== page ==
Wednesday, June 08, 2011

Stand By Your Man

Several years ago, when I first started working at Tribune Co., one of my new colleagues asked what my husband did for a living. A harmless enough question. When I replied "social worker," the co-worker responded, "Oh. You must be the dynamic one in the relationship."

I was so offended, I didn't know how to react. I let the comment slide, but it has annoyed me ever since. And it keeps coming back to me, especially in light of recent scandals involving Arnold Schwarzenegger and Rep. Weiner (whose first name is now utterly irrelevant).

I suppose if you narrowly define "dynamic" as ambitious, and equate ambition with making gobs of money as our culture pretty much does, then, no, my husband Dave isn't dynamic. (Neither am I anymore, having left the Trib to become a starving freelancer.) He doesn't want to climb the corporate ladder or become Master of the Universe or a Captain of Industry. His huge career move was to graduate from social worker to teacher--he works in special education, helping disadvantaged kids reach their potential.

Dynamic? You be the judge, but he puts my ambitions to shame every day.

Actually, the word people most often use when they find out Dave's profession is "noble." This irks him to no end, I suspect because he senses the slight note of condescension in the term. They don't say "how exciting" or "how innovative" or "how challenging." They say "noble" as if he's off doing the bidding of angels, while the rest of us engage in the "real" world of commerce and business, stuff like manufacturing and retail and research. Stuff you can buy, sell and trade--including power and influence. These are the things we value. And while we're glad that people like Dave exist to take care of the young and elderly and all those starving people in Africa, the implication is always "better him than me." We'd much rather be Bill Gates. Or, until yesterday, Mr. Weiner.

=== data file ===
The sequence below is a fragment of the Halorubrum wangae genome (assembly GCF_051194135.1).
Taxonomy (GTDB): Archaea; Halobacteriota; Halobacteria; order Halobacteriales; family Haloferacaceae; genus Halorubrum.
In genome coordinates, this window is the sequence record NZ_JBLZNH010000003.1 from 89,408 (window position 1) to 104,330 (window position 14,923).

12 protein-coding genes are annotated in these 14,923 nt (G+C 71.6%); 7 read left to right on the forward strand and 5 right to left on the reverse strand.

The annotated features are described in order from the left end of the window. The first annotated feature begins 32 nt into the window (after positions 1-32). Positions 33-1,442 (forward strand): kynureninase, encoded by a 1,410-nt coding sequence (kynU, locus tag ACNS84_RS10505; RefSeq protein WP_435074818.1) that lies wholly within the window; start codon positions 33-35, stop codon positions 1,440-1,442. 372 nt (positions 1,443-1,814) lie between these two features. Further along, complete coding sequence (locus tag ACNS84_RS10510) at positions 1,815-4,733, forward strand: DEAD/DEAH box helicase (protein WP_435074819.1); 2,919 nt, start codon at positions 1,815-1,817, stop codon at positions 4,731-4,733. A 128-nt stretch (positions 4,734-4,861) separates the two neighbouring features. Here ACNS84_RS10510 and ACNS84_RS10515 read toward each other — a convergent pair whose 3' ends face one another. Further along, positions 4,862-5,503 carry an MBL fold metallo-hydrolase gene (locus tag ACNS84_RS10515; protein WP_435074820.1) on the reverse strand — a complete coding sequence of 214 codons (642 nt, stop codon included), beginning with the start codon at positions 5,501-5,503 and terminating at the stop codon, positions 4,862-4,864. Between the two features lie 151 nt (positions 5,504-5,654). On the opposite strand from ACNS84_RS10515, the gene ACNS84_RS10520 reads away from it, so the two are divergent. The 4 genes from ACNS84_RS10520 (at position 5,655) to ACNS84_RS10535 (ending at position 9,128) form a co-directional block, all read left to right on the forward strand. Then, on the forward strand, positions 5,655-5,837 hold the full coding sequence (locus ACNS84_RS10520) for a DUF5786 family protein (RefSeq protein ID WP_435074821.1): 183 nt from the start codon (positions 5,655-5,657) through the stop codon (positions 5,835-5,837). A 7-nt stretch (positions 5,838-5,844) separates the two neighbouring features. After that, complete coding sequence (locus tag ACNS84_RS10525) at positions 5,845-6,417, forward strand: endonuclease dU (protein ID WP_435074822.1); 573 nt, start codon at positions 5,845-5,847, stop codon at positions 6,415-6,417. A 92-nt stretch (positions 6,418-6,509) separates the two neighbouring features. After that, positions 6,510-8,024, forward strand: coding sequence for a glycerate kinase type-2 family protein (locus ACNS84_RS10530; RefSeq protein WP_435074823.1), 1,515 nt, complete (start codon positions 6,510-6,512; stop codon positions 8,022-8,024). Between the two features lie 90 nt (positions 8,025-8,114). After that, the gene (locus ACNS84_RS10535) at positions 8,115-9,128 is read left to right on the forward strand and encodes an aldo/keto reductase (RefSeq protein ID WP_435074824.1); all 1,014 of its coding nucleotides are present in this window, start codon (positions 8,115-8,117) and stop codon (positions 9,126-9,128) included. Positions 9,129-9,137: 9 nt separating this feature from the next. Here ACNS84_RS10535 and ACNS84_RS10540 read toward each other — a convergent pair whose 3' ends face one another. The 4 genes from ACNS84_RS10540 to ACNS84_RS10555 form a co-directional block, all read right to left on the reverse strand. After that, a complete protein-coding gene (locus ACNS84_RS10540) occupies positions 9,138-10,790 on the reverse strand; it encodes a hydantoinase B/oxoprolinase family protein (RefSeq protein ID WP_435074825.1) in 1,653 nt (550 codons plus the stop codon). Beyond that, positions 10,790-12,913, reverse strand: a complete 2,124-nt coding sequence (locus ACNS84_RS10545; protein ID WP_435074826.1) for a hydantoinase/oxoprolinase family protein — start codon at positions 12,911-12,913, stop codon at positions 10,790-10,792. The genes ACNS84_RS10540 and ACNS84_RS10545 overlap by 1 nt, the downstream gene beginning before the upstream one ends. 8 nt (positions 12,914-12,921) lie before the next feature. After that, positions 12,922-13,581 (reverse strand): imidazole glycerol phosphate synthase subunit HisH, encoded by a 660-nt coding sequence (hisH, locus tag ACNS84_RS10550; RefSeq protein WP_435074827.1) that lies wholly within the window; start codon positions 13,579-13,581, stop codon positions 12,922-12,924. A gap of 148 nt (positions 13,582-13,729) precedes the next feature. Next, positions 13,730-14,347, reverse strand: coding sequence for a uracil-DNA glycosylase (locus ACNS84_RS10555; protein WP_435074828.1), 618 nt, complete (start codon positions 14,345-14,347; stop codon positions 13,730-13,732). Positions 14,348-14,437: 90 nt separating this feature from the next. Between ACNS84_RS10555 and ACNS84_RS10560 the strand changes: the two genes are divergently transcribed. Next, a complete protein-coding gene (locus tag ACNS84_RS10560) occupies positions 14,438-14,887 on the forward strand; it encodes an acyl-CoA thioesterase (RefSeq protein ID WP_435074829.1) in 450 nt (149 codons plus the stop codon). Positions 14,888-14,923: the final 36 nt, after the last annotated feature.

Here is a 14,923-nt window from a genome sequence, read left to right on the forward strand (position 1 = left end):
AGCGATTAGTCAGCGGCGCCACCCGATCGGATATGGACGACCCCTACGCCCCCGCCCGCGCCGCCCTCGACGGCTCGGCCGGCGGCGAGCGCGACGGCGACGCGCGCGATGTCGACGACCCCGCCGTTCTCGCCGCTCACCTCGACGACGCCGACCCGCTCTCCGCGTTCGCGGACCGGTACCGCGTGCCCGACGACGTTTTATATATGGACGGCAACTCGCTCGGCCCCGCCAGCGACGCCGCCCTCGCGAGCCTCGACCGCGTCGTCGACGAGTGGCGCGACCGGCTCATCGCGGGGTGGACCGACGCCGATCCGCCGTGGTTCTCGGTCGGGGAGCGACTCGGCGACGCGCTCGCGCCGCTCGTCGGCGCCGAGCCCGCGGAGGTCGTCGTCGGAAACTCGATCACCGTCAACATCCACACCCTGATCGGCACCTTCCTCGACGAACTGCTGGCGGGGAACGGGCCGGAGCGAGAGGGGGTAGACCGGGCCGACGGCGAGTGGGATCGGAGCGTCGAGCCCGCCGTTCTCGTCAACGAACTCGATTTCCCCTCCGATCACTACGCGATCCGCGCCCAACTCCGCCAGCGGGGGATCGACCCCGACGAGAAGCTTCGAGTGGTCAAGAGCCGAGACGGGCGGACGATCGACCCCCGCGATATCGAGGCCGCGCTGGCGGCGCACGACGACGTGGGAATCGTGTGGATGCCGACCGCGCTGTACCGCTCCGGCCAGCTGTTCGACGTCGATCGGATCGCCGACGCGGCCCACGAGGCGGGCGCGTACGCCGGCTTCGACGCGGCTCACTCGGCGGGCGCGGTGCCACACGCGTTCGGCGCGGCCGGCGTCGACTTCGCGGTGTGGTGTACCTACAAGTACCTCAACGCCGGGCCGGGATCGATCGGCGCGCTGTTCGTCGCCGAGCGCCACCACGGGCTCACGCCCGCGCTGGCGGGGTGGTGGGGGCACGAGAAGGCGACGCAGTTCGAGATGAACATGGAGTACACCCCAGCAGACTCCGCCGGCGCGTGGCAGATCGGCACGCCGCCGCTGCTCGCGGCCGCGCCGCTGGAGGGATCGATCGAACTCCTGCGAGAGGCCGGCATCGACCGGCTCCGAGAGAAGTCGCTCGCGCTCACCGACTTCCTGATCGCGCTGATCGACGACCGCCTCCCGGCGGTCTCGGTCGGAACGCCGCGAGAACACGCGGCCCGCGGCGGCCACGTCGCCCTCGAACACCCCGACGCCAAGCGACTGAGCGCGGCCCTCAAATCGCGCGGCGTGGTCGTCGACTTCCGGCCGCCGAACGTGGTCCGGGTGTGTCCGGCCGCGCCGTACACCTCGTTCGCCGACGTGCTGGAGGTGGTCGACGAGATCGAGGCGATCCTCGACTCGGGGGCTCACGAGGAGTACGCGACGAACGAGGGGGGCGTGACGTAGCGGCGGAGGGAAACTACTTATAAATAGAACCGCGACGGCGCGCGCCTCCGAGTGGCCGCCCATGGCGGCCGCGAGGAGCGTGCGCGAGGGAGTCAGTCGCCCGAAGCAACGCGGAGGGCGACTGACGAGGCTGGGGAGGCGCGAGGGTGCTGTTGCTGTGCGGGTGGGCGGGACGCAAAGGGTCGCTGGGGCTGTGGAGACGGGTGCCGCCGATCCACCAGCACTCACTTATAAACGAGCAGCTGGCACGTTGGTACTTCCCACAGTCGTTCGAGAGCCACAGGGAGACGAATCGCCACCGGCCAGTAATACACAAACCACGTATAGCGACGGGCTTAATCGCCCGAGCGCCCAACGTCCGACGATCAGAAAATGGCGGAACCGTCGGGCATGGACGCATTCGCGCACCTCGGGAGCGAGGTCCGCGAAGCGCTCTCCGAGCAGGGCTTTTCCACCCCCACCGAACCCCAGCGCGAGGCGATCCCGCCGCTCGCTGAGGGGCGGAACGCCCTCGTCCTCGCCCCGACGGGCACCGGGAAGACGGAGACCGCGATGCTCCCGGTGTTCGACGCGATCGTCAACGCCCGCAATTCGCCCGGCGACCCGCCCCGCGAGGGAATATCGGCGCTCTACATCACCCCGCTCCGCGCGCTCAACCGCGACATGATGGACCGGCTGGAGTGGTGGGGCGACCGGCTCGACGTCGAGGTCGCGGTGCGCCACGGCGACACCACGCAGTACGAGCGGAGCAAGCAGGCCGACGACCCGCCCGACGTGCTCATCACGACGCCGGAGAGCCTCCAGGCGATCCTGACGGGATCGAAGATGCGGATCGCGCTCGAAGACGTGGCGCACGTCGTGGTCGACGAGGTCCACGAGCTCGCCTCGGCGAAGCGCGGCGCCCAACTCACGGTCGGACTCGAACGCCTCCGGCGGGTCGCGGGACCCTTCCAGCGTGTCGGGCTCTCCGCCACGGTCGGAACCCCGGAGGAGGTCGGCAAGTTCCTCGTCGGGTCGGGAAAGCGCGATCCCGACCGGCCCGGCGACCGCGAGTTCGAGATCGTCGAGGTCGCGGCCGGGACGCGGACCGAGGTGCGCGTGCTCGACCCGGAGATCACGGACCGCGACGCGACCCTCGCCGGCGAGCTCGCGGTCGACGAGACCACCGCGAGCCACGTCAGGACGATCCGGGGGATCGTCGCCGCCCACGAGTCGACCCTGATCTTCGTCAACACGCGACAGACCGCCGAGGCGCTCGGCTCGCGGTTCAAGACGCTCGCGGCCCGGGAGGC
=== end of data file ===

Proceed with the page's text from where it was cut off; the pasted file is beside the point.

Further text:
I guess that's what bothered me about the whole "dynamic" exchange. My co-worker reduced Dave to his job title and annual salary and dismissed him as unimportant. Of lesser value.

Let's ask Maria Shriver and Mrs. Weiner how valuable Dave looks to them now.

This is why I married him. Not because I thought he would make a good provider or that we could become some sort of unstoppable super couple. I married him because at his core he's quite simply the best person I know.

So I'm fine vacationing in Michigan. Shopping at the Gap instead of Barney's. Eating cheap chow at local bar and grills.

Because I know that I will never have to stand behind a podium, facing a blitzkrieg of cameras and reporters, while my husband confesses to sexting, or sleeping with prostitutes, or fathering a child with the maid.

My guy may not be dynamic. He's so much better than that. He's loyal, faithful and true.

He's a keeper, not a weiner.